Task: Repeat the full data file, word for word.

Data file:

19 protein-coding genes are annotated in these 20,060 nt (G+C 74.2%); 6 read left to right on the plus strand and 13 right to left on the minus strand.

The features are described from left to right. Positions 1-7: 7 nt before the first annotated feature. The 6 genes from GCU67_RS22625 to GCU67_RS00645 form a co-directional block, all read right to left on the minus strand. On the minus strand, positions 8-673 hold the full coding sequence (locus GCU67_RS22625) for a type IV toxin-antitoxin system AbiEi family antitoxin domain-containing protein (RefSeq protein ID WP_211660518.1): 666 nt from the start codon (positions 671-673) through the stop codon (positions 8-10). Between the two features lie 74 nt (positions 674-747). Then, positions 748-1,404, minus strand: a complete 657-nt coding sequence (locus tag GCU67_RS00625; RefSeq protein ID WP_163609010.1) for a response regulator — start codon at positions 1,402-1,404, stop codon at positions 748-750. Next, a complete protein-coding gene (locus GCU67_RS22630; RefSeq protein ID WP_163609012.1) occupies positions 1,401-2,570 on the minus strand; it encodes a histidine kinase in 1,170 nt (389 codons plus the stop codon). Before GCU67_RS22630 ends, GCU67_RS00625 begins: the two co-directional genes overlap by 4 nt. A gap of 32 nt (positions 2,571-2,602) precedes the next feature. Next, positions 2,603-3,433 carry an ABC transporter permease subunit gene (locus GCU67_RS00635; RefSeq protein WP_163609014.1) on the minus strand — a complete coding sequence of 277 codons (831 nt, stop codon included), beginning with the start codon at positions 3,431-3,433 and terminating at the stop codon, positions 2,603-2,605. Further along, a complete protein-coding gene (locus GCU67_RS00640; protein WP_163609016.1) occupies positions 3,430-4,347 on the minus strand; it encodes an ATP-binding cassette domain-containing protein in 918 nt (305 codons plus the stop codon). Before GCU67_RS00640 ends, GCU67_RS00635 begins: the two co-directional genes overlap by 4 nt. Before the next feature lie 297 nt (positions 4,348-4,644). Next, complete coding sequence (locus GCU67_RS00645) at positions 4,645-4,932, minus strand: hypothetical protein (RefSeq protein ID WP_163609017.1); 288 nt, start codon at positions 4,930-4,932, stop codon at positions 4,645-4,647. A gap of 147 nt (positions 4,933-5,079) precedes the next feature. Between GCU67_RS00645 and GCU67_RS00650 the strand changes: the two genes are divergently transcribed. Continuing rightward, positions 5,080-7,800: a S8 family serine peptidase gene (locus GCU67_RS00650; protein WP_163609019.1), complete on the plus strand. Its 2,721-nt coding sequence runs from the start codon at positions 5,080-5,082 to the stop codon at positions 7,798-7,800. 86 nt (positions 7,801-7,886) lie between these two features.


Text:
19 protein-coding genes are annotated in these 20,060 nt (G+C 74.2%); 6 read left to right on the plus strand and 13 right to left on the minus strand.

The features are described from left to right. Positions 1-7: 7 nt before the first annotated feature. The 6 genes from GCU67_RS22625 to GCU67_RS00645 form a co-directional block, all read right to left on the minus strand. On the minus strand, positions 8-673 hold the full coding sequence (locus GCU67_RS22625) for a type IV toxin-antitoxin system AbiEi family antitoxin domain-containing protein (RefSeq protein ID WP_211660518.1): 666 nt from the start codon (positions 671-673) through the stop codon (positions 8-10). Between the two features lie 74 nt (positions 674-747). Then, positions 748-1,404, minus strand: a complete 657-nt coding sequence (locus tag GCU67_RS00625; RefSeq protein ID WP_163609010.1) for a response regulator — start codon at positions 1,402-1,404, stop codon at positions 748-750. Next, a complete protein-coding gene (locus GCU67_RS22630; RefSeq protein ID WP_163609012.1) occupies positions 1,401-2,570 on the minus strand; it encodes a histidine kinase in 1,170 nt (389 codons plus the stop codon). Before GCU67_RS22630 ends, GCU67_RS00625 begins: the two co-directional genes overlap by 4 nt. A gap of 32 nt (positions 2,571-2,602) precedes the next feature. Next, positions 2,603-3,433 carry an ABC transporter permease subunit gene (locus GCU67_RS00635; RefSeq protein WP_163609014.1) on the minus strand — a complete coding sequence of 277 codons (831 nt, stop codon included), beginning with the start codon at positions 3,431-3,433 and terminating at the stop codon, positions 2,603-2,605. Further along, a complete protein-coding gene (locus GCU67_RS00640; protein WP_163609016.1) occupies positions 3,430-4,347 on the minus strand; it encodes an ATP-binding cassette domain-containing protein in 918 nt (305 codons plus the stop codon). Before GCU67_RS00640 ends, GCU67_RS00635 begins: the two co-directional genes overlap by 4 nt. Before the next feature lie 297 nt (positions 4,348-4,644). Next, complete coding sequence (locus GCU67_RS00645) at positions 4,645-4,932, minus strand: hypothetical protein (RefSeq protein ID WP_163609017.1); 288 nt, start codon at positions 4,930-4,932, stop codon at positions 4,645-4,647. A gap of 147 nt (positions 4,933-5,079) precedes the next feature. Between GCU67_RS00645 and GCU67_RS00650 the strand changes: the two genes are divergently transcribed. Continuing rightward, positions 5,080-7,800: a S8 family serine peptidase gene (locus GCU67_RS00650; protein WP_163609019.1), complete on the plus strand. Its 2,721-nt coding sequence runs from the start codon at positions 5,080-5,082 to the stop codon at positions 7,798-7,800. 86 nt (positions 7,801-7,886) lie between these two features.